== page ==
When he managed to get the car over the sidewalk safely and in the parking lot, we saw a car in Jake's parking place with an empty space next to it.  Dalton parked the car up close to the sidewalk barrier where a couple of teenagers were leaning against it.  They looked at us as if we were crazy and, as I suspected they would, made a few ribald comments as we got out and locked the doors.

At first glance they appeared to be young; and, as we walked around the end of the barrier, we could see that they were teenagers.   Both of the boys were wearing brightly colored cut-off shorts and oversized white T-shirts with rubber shower clogs on their feet.  They both looked to be about the same age as Dalton.  Their dark hair was sun-bleached; and, even in the waning light, we could see they were darkly tanned.  As we approached, one boy swung around toward us; and, hefting his hip up on the barrier, said, " You got a pretty cool looking ride, Dude.  What's she got under the hood?"

"I'm not really sure, Dude," Dalton answered, stopping in front of the one who had spoken, using the teenage vernacular that most boys his age used when communicating with a peer.   "I guess it would do okay, but I've never tried it out." I heard him say; and I stopped, turning to look at him but not saying anything.

"You don't want to around here; the cops watch the highway pretty closely because of all of the tourists." The other boy said in a low voice, glancing at me and then at Dalton.

"Nah, not here; not in the village," the first boy said in agreement as he turned around, leaning his head back and looking up at Dalton standing over him and then stretching his tanned, lean muscled but well-formed legs in front of him as he continued.  "When they want to see who has the hottest car, most of the local guys who have wheels, go up on Hillman Road north of town after the pavilion closes.  A few girls tag along, but it's mostly guys.    There are only a few cottages up that way, but the cops give us a break as long as no one complains."

"I don't think drag racing is on our agenda, Fellas, if that is what you're talking about," I said, interrupting as I moved closer to where they were sitting. "What do the tourists do while they are here?" I asked.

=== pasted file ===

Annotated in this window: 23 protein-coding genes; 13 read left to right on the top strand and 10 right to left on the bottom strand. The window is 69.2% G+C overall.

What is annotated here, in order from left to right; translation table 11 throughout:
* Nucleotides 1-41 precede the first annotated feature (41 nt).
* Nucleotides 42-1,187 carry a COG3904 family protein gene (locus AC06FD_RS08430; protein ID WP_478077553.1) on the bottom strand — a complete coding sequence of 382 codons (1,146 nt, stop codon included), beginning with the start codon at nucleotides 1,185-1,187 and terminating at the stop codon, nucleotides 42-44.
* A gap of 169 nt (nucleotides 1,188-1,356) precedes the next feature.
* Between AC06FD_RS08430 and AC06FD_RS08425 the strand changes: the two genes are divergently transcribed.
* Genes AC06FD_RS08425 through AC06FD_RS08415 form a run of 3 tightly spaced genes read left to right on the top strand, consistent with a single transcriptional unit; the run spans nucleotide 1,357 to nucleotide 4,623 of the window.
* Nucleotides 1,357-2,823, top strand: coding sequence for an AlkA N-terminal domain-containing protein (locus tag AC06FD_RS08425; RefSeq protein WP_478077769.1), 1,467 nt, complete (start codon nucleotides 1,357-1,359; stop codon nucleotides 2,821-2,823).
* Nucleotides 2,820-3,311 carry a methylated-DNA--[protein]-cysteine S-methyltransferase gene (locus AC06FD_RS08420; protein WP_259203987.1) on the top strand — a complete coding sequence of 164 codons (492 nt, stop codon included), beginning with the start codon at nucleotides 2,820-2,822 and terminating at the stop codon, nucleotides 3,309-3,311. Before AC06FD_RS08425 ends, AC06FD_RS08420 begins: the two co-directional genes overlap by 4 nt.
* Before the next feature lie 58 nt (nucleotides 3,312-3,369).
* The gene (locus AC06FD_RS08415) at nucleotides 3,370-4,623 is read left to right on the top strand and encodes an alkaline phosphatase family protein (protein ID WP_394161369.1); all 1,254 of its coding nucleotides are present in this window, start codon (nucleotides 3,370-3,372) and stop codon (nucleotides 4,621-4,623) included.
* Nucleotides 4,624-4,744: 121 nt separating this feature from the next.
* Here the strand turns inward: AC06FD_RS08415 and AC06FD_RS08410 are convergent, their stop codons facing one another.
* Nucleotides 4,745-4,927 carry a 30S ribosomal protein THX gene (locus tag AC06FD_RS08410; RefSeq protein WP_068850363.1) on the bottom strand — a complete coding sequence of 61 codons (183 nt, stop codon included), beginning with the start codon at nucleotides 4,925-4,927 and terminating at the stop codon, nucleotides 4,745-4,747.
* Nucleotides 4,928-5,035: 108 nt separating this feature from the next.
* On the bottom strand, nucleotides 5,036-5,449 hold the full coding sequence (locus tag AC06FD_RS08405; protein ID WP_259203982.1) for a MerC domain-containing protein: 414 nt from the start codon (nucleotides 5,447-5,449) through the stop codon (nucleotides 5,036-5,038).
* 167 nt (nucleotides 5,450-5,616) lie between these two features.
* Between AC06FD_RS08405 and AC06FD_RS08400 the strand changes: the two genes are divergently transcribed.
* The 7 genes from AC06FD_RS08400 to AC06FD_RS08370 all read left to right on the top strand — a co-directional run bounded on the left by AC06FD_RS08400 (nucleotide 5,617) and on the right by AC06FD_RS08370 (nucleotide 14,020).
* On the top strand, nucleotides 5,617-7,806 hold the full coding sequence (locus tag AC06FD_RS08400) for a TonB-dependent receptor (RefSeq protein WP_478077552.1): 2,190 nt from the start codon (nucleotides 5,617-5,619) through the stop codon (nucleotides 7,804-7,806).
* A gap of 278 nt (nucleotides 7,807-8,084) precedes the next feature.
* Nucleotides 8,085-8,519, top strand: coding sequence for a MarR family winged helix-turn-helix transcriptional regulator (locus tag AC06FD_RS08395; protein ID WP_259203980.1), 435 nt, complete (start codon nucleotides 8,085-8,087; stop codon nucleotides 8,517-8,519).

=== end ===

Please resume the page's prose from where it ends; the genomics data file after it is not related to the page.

The impromptu conversation lagged briefly when the two boys heard me, and then the one who might have been a year or two older than the first boy who had spoken to Dalton laughed softly and said,  "They do what most of them like doing while they're here: swimming, sailing boats, fishing,  lying on the beach trying to get a sun tan, dancing in the pavilion or a couple of the bars.  The pavilion is the most fun after the older people leave for then the disc-jockey plays the kind of music kids like."

"That sounds like where we want to go later, Carl," Dalton said glancing at me quickly; and I could see by the twinkle in his eyes he was excited.  

"Maybe," I answered him,  noticing the way his eyes were moving over the younger boy's out-stretched legs and lingering at crotch level but not seeing anything in evidence because of the bagginess of his shorts. "Right now, though, I'd like to see Jake before he closes."

"Jake Ballard, the real estate guy?  He's is still inside; but Tracey, his kid, has gone home; at least I think she has.  You'll like her, she's one hot chick."  The younger boy said, looking up at me, his eyes lighting up.

"We met them the other day when Carlton rented the cottage where we're staying," Dalton said glancing at me before offering another typical teenage observation.  "They seemed to be cool."

"Tracey is, but her old man keeps a pretty close eye on her since his old lady died." The older boy said standing up and stretching as he turned to where his younger companion was sitting and said, "Come on, Tip, or we're going to be late for supper; and you know how pissed Mom gets if we're late."

"Are you guys brothers or something?" Dalton asked, glancing at me and stepping back as the younger boy stood up.  "Carlton's my brother, and my name is Dalton."